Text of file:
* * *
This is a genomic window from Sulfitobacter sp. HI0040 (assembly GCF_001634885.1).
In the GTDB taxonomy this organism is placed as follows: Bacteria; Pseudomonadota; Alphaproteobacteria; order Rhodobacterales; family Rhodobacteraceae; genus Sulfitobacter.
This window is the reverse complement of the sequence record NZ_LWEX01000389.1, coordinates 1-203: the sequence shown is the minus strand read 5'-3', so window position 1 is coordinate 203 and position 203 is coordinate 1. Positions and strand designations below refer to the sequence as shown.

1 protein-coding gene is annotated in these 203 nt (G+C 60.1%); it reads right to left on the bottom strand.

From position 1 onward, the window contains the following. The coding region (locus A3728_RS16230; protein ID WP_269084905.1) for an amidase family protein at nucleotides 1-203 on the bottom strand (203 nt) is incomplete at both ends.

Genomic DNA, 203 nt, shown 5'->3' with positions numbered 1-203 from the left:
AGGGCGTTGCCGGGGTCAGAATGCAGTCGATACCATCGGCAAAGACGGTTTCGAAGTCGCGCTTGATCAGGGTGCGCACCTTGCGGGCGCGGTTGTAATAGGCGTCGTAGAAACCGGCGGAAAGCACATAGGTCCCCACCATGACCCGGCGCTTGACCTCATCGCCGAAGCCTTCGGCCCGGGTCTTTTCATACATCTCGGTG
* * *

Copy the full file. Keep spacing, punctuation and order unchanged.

This is a genomic window from Sulfitobacter sp. HI0040 (assembly GCF_001634885.1).
In the GTDB taxonomy this organism is placed as follows: Bacteria; Pseudomonadota; Alphaproteobacteria; order Rhodobacterales; family Rhodobacteraceae; genus Sulfitobacter.
This window is the reverse complement of the sequence record NZ_LWEX01000389.1, coordinates 1-203: the sequence shown is the minus strand read 5'-3', so window position 1 is coordinate 203 and position 203 is coordinate 1. Positions and strand designations below refer to the sequence as shown.

1 protein-coding gene is annotated in these 203 nt (G+C 60.1%); it reads right to left on the bottom strand.

From position 1 onward, the window contains the following. The coding region (locus A3728_RS16230; protein ID WP_269084905.1) for an amidase family protein at nucleotides 1-203 on the bottom strand (203 nt) is incomplete at both ends.

Genomic DNA, 203 nt, shown 5'->3' with positions numbered 1-203 from the left:
AGGGCGTTGCCGGGGTCAGAATGCAGTCGATACCATCGGCAAAGACGGTTTCGAAGTCGCGCTTGATCAGGGTGCGCACCTTGCGGGCGCGGTTGTAATAGGCGTCGTAGAAACCGGCGGAAAGCACATAGGTCCCCACCATGACCCGGCGCTTGACCTCATCGCCGAAGCCTTCGGCCCGGGTCTTTTCATACATCTCGGTG